The truth, I suspect, is somewhere mid-way. Some bands just happen to end up being commercially successful (not because they’re necessarily better than others; or because they’re inherently out to be popular – it’s just luck, I think) and others don’t. And the ones that don’t have a reason to try and solidify their stance as being alternate by pushing the borders of innovation so that they can protect their egos and sneer at the more popular bands.

    Finally, and this is kind of where I was going with the post – I think the History of Rock is a combination of two vectors – one spreading outward, the other going upward. Whatever VU’s contribution to the musical development of Rock, it’s hard to argue that they were the key contributors to it’s social popularity. The Stones didn’t just join the mainstream – they helped create it. How many people in those halcyon days do you think were first seduced into becoming Rock fans by that instantly recognisable tum-tum tadata tum tum that Satisfaction opens with? Sure, many of those people may have moved on to other (potentially better) bands – but without the Stones, how many people would be listening to this stuff in the first place.

    P.S. I think blogger doesn’t like this discussion. The first time I tried posting this comment, it blanked out on me. fortunately I managed to save a copy, so here it is.

  2. Tabula Rasa Says:

    “The history of rock and roll (and of music in general) has been of breakaway movements that got assimilated into the mainstream, and typically bands that chose to so sell out are the ones that saw commercial success and are remembered with nostalgia.”

    That’s a *very* broad brush! What price Thelonious?!

    Also, as Falstaff says, pioneers often *define* the mainstream, e.g., Dylan at Newport.

  3. Heh Heh Says:

    Falstaff:

    “I think it’s because there’s a larger question about whether popularity rather than ‘artistic’ merit is not a better metric for an art form that is inherently designed to be popular

    That, i agree, is the crux of the matter. I take the view that rock is *not* designed to be popular any more than any other form of music is. It is a form of music that is characterized by a specific (though hard to define) usage of certain instruments (percussion with certain kinds of regular beats, guitars – acoustic, electric and bass, keyboards, and the occasional wind or brass instrument).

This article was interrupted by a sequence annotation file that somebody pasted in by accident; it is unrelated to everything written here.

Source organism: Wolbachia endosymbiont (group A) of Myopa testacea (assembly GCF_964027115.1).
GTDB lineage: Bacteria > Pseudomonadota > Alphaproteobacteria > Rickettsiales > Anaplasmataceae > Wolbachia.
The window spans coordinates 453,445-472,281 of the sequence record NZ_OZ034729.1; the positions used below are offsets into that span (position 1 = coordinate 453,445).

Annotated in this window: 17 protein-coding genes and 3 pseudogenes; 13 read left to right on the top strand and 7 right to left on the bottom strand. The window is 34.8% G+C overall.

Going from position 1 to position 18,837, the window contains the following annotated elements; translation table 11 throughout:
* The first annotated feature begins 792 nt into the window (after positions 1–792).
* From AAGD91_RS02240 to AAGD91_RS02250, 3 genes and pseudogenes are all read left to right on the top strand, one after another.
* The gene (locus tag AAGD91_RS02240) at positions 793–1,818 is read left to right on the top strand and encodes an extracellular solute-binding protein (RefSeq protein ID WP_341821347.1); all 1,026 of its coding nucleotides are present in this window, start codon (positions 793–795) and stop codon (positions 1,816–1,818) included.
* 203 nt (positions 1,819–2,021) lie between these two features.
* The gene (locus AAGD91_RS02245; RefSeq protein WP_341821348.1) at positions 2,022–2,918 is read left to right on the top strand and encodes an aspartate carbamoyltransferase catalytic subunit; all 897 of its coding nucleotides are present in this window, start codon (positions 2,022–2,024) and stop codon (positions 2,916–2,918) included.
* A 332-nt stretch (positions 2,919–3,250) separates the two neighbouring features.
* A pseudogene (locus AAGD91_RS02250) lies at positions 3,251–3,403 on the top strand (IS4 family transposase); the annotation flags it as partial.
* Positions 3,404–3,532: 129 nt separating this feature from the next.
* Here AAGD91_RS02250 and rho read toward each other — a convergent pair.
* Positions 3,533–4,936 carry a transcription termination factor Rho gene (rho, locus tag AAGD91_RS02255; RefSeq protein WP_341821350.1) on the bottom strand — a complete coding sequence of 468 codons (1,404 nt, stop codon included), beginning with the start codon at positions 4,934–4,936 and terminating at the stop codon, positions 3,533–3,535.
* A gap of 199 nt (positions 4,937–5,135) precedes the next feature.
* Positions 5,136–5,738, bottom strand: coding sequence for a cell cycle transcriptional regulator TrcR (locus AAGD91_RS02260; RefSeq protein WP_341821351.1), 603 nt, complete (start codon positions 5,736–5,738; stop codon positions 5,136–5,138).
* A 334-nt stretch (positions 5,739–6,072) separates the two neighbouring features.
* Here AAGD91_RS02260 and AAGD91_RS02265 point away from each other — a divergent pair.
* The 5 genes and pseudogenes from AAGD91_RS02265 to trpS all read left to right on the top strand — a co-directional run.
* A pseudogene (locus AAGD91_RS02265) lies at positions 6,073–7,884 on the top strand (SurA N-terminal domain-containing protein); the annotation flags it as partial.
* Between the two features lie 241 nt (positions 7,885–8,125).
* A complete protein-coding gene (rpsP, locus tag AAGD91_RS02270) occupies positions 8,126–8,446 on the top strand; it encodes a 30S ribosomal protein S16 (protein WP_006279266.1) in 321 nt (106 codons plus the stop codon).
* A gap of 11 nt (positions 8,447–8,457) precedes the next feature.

In this sense, there is every reason to not use popularity as a metric, though popular rock tends to be easily accessible (and in general, non-innovative).

    I do not agree with statements like ‘Rock is life’ or ‘Rock is any music that you define it to be’. I know rock when i hear it, and not ‘everything’ can be loosely called rock.

    TR:
    Okay, I agree it was a broad brush. But it does describe the situation quite well, though there will always be exceptions.

    I was making the observation that the popular mainstream often seems to me to be a somewhat watered down version of the truly innovative. The reason could be, as Falstaff says:

    “And the ones that don’t have a reason to try and solidify their stance as being alternate by pushing the borders of innovation so that they can protect their egos and sneer at the more popular bands”

  4. Tabula Rasa Says:

    Hmm, okay — I guess you’re making the argument that the mass market for aesthetic products requires that they be dumbed down. Your neighbor Morris Holbrook (Columbia Marketing) is doing a lot of work in this area. I’m a believer.

  5. Heh Heh Says:

    🙂
    I’m at the other one – the one that’s downtown. And in case it hasnt been apparent I do finance.

  6. Falstaff Says:

    heh heh: Ah, but I don’t agree with the Rock is life, Rock is anything you define it to be argument either. But I think there’s a difference between just being rock and trying to advance the field. You’re surely not suggesting that the Stones are not rock? That they may not have influenced the next generation is a seperate issue from saying that they don’t meet the bar per se.

    The analogy to Frost is a good one, I think. I’d be the first person to be critical of people who claim to write poetry, but there’s no doubt in my mind that Frost is an incredibly good poet. Is he the most influential poet of his time (i.e. are there tons of poets after him being inspired by him / scrambling to imitate him)? I would say almost certainly not. But that doesn’t mean he’s not a good poet per se.

  7. Tabula Rasa Says:

    dude, from where i am sitting, any place within an A train ride of you is nbd enough!